WASHINGTON (CN) — Despite pushing back the House’s return to Washington, Speaker Nancy Pelosi said Thursday that Democrats will be back on the job on Capitol Hill.
“Small groups can come back — and maybe they have a full committee meeting or maybe they have a virtual meeting or maybe they have a hybrid — but work will be done,” Pelosi said.
The House is now set to reconvene the week of May 11, but the speaker explained that, being “at the mercy of the virus,” the plan could again change.
Majority Leader Steny Hoyer had announced the delay Tuesday, just 24 hours after announcing the House would reconvene May 4, on the advice of health professionals.
On Thursday, House Majority Whip Jim Clyburn told reporters that his plan as the Select Committee on the Coronavirus Crisis chairman is for Democrat-led committees to still pick back up next week.
“We can effectively do a lot of committee work here and do that in preparation of coming back at some point in the not too distant future,” the South Carolina Democrat said.
Pelosi firmly stressed that the House will reassemble once a second Coronavirus Aid, Relief, and Economic Security package, or CARES II, is ready for a vote. Democrats, like Republicans, the speaker said, want Congress to reopen but safely and effectively.
In no uncertain terms, Pelosi made clear Thursday that House Democrats will not pass a second interim bill with additional funding if the Paycheck Protection Program again runs out of money.
President Donald Trump signed the first interim funding bill last week, replenishing the PPP with $310 billion after it burned through the initial $350 billion set aside for small businesses in just two weeks. The loans do not have to be paid back if the businesses use them to maintain payroll and cover certain expenses like rent and utilities.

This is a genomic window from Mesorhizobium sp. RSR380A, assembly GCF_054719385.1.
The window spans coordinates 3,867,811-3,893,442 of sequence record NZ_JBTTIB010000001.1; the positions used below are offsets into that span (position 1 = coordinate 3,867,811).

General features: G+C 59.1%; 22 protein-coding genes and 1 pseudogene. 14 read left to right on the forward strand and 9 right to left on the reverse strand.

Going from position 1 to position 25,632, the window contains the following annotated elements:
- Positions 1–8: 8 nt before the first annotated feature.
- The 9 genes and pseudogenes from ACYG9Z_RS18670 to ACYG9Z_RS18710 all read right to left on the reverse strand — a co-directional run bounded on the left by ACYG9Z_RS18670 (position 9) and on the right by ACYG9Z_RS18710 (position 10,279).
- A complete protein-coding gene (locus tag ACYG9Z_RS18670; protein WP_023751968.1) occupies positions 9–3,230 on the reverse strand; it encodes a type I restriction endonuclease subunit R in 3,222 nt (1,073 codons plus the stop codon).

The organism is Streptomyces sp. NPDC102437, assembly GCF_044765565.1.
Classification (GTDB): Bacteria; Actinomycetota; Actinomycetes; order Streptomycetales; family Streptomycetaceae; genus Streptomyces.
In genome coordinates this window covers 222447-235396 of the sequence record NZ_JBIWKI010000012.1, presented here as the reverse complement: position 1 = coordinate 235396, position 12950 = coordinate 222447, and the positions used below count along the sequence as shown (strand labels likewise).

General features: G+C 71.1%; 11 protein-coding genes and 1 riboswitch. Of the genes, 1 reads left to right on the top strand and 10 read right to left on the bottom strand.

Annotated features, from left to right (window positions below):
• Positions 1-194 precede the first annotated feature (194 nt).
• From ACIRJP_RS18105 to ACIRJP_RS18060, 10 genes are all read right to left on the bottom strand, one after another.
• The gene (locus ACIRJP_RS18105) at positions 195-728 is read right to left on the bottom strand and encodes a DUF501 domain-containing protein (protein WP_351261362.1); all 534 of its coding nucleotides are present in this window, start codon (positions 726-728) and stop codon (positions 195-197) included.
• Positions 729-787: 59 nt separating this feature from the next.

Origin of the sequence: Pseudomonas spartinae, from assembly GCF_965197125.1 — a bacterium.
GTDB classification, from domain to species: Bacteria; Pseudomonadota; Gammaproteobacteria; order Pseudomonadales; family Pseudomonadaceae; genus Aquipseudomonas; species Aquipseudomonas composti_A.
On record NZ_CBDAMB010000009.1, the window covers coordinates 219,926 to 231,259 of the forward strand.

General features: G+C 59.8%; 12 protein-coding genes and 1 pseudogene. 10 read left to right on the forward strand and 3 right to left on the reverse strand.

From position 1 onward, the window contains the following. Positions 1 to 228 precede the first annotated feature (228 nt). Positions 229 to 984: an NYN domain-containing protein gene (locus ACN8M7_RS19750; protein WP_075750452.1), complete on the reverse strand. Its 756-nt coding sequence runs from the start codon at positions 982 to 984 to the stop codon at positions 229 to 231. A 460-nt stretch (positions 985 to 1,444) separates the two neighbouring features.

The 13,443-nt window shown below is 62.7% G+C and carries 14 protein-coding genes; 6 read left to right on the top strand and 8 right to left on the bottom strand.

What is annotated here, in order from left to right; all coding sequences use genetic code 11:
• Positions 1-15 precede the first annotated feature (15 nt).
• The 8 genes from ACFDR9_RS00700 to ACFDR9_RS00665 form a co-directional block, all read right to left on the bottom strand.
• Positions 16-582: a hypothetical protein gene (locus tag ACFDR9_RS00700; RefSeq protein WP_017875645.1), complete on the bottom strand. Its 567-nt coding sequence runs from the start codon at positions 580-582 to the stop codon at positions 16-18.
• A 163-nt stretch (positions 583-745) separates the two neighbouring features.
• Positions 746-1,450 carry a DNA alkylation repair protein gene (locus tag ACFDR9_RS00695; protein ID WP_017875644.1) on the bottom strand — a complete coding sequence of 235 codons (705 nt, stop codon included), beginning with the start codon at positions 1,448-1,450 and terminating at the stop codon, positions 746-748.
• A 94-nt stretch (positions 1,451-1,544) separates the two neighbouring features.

“We just did do an intervention,” Pelosi said. “But we must do a CARES bill now. We cannot put that off.”
After months of questions surrounding remote voting by proxy, Pelosi also told reporters Thursday that the House will vote to establish the new practice when it returns in anticipation of some members having to continue working from their districts.
“We just have to get enough people here,” the speaker said.
Calling on Treasury Secretary Steven Mnuchin to send $8 billion from the CARES Act to Native American tribal governments, Pelosi also weighed in on a court battle raging in Washington over the emergency-relief funding.
The speaker said aid from the first coronavirus response bill was “not anywhere nearly enough” for the tribes. “I wanted more and I want more in the next bill,” she said.
The dispute centers on whether Alaskan Native corporations are entitled to funds passed by Congress to support Indian tribes. Though not necessarily tribe owned — these entities include military contractors and for-profit entities — the Alaskan Native corporations say should be included as CARES Act recipients as they provide essential support to more than 230 villages of Alaska Natives.
“I mean it’s just ridiculous that they would be getting in line to get funds from this,” Pelosi said, referring to the corporations. A federal judge this week temporarily blocked the Treasury Department from disbursing funds to the private organizations.